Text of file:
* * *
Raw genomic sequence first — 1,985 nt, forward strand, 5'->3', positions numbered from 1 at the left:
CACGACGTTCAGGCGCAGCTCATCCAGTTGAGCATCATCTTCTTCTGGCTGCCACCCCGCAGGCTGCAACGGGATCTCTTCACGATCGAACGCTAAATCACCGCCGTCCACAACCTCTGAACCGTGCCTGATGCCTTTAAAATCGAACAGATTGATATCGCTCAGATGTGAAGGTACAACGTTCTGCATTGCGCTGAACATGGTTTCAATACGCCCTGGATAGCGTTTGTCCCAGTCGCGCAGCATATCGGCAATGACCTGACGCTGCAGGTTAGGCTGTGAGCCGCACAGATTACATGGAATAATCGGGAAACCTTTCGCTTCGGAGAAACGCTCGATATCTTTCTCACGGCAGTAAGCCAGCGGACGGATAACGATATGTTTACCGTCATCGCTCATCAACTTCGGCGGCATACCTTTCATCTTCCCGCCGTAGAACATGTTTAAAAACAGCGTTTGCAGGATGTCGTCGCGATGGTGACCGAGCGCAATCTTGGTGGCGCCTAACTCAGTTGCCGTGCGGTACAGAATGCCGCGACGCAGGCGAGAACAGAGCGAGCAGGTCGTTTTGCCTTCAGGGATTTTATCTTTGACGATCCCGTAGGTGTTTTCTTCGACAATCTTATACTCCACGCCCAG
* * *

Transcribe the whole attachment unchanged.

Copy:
Raw genomic sequence first — 1,985 nt, forward strand, 5'->3', positions numbered from 1 at the left:
CACGACGTTCAGGCGCAGCTCATCCAGTTGAGCATCATCTTCTTCTGGCTGCCACCCCGCAGGCTGCAACGGGATCTCTTCACGATCGAACGCTAAATCACCGCCGTCCACAACCTCTGAACCGTGCCTGATGCCTTTAAAATCGAACAGATTGATATCGCTCAGATGTGAAGGTACAACGTTCTGCATTGCGCTGAACATGGTTTCAATACGCCCTGGATAGCGTTTGTCCCAGTCGCGCAGCATATCGGCAATGACCTGACGCTGCAGGTTAGGCTGTGAGCCGCACAGATTACATGGAATAATCGGGAAACCTTTCGCTTCGGAGAAACGCTCGATATCTTTCTCACGGCAGTAAGCCAGCGGACGGATAACGATATGTTTACCGTCATCGCTCATCAACTTCGGCGGCATACCTTTCATCTTCCCGCCGTAGAACATGTTTAAAAACAGCGTTTGCAGGATGTCGTCGCGATGGTGACCGAGCGCAATCTTGGTGGCGCCTAACTCAGTTGCCGTGCGGTACAGAATGCCGCGACGCAGGCGAGAACAGAGCGAGCAGGTCGTTTTGCCTTCAGGGATTTTATCTTTGACGATCCCGTAGGTGTTTTCTTCGACAATCTTATACTCCACGCCCAG